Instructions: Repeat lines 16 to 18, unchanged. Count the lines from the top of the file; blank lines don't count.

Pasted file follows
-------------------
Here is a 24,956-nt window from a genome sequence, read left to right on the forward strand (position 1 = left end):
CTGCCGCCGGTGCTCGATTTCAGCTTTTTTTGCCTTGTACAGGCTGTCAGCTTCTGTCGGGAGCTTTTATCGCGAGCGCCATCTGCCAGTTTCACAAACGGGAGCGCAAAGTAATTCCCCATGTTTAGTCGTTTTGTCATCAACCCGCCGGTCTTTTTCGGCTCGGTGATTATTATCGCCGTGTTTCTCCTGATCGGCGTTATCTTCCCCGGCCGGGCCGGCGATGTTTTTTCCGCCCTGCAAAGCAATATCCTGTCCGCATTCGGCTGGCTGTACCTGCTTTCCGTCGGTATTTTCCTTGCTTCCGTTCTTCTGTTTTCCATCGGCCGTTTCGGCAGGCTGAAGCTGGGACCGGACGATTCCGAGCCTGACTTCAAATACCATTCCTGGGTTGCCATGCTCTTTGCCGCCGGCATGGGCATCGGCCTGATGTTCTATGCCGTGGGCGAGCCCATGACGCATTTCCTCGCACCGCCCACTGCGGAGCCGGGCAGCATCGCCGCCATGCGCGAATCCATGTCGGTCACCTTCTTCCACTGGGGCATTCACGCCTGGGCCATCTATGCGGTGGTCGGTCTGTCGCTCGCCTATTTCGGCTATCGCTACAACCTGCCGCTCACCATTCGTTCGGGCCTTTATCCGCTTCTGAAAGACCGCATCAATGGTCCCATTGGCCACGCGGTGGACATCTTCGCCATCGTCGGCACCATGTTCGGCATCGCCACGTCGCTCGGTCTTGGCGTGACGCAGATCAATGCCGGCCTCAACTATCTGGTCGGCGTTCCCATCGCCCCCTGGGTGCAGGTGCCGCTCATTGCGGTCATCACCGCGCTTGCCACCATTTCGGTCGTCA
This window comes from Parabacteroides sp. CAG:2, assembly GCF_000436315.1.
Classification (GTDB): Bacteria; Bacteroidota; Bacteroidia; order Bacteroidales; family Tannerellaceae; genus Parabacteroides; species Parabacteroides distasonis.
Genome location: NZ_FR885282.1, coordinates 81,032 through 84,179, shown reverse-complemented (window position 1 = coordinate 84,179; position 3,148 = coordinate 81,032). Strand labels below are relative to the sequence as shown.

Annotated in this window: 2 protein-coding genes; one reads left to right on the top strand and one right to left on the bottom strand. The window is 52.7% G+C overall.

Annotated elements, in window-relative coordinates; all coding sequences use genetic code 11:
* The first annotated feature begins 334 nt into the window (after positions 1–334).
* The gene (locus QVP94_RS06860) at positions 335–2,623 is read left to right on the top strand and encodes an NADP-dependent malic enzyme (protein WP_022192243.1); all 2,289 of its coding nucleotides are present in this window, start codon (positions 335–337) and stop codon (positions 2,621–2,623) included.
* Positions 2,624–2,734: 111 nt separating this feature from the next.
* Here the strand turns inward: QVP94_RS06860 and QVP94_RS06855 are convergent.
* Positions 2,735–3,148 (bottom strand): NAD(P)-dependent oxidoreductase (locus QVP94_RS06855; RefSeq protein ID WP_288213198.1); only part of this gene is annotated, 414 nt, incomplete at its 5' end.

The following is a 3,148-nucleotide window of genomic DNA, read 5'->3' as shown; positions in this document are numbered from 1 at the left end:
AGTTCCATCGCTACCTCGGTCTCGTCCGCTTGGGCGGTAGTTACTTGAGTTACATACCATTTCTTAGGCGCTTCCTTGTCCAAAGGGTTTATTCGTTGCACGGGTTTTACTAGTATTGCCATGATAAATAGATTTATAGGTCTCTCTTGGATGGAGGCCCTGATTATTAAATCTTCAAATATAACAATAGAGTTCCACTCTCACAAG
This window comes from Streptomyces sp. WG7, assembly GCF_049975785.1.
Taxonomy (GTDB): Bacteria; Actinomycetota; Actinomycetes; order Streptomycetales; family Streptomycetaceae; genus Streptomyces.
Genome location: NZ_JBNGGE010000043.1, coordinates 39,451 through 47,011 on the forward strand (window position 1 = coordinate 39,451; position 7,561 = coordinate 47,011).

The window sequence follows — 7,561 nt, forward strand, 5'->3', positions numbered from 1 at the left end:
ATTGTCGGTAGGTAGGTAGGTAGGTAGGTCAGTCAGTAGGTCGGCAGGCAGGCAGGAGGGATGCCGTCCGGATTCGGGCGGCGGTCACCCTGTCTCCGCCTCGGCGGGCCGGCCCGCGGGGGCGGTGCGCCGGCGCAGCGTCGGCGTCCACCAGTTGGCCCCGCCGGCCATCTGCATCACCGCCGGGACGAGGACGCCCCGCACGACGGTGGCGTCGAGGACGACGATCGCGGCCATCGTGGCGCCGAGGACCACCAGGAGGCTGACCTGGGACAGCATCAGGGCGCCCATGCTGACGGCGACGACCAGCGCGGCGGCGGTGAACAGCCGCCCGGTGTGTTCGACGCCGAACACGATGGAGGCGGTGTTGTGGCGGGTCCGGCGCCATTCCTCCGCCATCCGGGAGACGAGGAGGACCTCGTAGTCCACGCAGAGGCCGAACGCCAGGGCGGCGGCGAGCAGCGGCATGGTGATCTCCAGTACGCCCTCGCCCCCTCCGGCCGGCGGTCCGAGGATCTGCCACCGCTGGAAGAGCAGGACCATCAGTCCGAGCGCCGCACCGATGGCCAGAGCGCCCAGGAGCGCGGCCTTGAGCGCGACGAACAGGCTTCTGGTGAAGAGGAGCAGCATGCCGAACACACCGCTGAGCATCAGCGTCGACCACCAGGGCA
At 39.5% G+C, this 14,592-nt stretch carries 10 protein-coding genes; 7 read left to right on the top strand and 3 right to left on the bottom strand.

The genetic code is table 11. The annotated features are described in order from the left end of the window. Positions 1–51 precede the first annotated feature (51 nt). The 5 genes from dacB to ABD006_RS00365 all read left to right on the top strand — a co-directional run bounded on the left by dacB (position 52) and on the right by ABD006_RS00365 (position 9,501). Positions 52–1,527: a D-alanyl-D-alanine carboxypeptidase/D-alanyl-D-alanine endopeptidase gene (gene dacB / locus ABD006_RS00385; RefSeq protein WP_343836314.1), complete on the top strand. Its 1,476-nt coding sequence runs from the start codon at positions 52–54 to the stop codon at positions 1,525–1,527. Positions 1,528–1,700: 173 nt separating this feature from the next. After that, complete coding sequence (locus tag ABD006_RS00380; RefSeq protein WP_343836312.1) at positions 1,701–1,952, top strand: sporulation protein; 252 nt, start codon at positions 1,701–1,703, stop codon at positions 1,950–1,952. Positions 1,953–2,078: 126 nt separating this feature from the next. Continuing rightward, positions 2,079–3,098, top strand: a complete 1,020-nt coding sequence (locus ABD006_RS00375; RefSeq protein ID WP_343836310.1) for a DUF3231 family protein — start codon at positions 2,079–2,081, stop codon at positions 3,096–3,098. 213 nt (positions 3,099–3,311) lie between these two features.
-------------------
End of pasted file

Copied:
Taxonomy (GTDB): Bacteria; Actinomycetota; Actinomycetes; order Streptomycetales; family Streptomycetaceae; genus Streptomyces.
Genome location: NZ_JBNGGE010000043.1, coordinates 39,451 through 47,011 on the forward strand (window position 1 = coordinate 39,451; position 7,561 = coordinate 47,011).

The window sequence follows — 7,561 nt, forward strand, 5'->3', positions numbered from 1 at the left end: